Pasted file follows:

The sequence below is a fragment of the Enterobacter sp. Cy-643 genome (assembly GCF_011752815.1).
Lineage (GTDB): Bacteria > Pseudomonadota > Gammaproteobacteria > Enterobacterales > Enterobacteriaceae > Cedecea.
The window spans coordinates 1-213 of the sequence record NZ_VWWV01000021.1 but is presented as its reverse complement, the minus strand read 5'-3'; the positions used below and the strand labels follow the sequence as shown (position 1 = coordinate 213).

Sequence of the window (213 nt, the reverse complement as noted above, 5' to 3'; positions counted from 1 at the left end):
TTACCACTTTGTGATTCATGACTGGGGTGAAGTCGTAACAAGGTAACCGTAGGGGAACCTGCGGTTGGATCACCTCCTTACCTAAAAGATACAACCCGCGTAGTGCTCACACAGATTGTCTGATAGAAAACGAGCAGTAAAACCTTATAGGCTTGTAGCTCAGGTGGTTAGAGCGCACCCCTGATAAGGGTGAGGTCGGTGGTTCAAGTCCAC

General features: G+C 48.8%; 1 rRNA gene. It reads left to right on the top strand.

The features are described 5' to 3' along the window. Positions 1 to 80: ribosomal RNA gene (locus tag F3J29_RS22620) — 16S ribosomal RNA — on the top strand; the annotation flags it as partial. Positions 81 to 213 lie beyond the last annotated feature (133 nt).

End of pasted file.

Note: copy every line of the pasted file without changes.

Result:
The sequence below is a fragment of the Enterobacter sp. Cy-643 genome (assembly GCF_011752815.1).
Lineage (GTDB): Bacteria > Pseudomonadota > Gammaproteobacteria > Enterobacterales > Enterobacteriaceae > Cedecea.
The window spans coordinates 1-213 of the sequence record NZ_VWWV01000021.1 but is presented as its reverse complement, the minus strand read 5'-3'; the positions used below and the strand labels follow the sequence as shown (position 1 = coordinate 213).

Sequence of the window (213 nt, the reverse complement as noted above, 5' to 3'; positions counted from 1 at the left end):
TTACCACTTTGTGATTCATGACTGGGGTGAAGTCGTAACAAGGTAACCGTAGGGGAACCTGCGGTTGGATCACCTCCTTACCTAAAAGATACAACCCGCGTAGTGCTCACACAGATTGTCTGATAGAAAACGAGCAGTAAAACCTTATAGGCTTGTAGCTCAGGTGGTTAGAGCGCACCCCTGATAAGGGTGAGGTCGGTGGTTCAAGTCCAC

General features: G+C 48.8%; 1 rRNA gene. It reads left to right on the top strand.

The features are described 5' to 3' along the window. Positions 1 to 80: ribosomal RNA gene (locus tag F3J29_RS22620) — 16S ribosomal RNA — on the top strand; the annotation flags it as partial. Positions 81 to 213 lie beyond the last annotated feature (133 nt).